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Brash Kitchen will offer counter-service, takeout, and table-service options for breakfast, lunch, and afternoon cocktails. Brash founder Chris McLeod has partnered with Julia Kesler Imerman of meal prep and catering company Stop Think Chew for the menu.
Part-time Atlantan Anna Russ left a corporate job in oncology research to focus on Ayurvedic medicine, including a line of holistic teas: Teaney. The easy-to-make teas (they require no steeping, just mixing in milk or water) have already amassed a fan base in Atlanta.
Food Network star and self-described coffee curmudgeon Alton Brown started drinking coffee in grade school. Where in Atlanta can a coffee purist find shops that care about their beans without unwittingly subjecting its guests to a Portlandia sketch? Brown and another outspoken coffee evangelist, Jason Dominy, who previously worked with Batdorf & Bronson, spill the beans.
The new 1,500-square-foot Brash space at the Atlanta History Center will feature a Modbar, allowing baristas to profile espresso. In other words, the Brash baristas will be able to match the coffee preparation to fit the exact humidity and temperature in the air.
Brash Coffee is opening its first Atlanta store on the Westside in early summer 2015. In 2011, owner Matt Ludwikowski was working at Octane and took a trip to El Salvador with one intention: work directly with coffee farmers to learn as much about coffee as he could. He practiced what he learned and, two years later, opened the first Brash Coffee store in Chattanooga, Tennessee.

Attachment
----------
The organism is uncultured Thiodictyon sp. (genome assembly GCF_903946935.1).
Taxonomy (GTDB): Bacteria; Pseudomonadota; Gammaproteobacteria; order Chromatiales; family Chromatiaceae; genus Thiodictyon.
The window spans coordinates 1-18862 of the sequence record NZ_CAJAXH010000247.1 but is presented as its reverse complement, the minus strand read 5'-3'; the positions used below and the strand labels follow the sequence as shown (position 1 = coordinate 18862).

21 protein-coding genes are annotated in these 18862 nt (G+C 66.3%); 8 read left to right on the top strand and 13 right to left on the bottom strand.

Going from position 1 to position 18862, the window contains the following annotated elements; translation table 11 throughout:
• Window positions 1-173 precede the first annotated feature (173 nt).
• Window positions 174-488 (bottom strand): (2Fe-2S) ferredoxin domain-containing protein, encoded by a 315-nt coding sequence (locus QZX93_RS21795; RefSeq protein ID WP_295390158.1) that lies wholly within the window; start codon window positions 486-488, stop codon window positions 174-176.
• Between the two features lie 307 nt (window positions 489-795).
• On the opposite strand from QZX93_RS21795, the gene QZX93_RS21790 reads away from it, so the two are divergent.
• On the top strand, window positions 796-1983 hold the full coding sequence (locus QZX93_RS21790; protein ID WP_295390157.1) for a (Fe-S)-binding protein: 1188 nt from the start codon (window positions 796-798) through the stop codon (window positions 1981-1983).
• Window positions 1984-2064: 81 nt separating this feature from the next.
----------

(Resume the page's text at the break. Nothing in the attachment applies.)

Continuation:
Two years ago, Matt Ludwikowski went to El Salvador to help a friend set up a computer lab in a small, impoverished community. While driving up a volcano there, he discovered a tiny coffee community called Laguneta. Ludwikowski, who had worked for Octane, ended up spending a week walking around the country, talking to farmers and other locals about the coffee there.Fast forward twenty-four months or so, and Ludwikowski has been back to the area sixteen times, negotiated terms for land and water use, hired and trained workers to pick and process the coffee, and produced 2,000 pounds of coffee from a place from which people had never tasted coffee before, he says.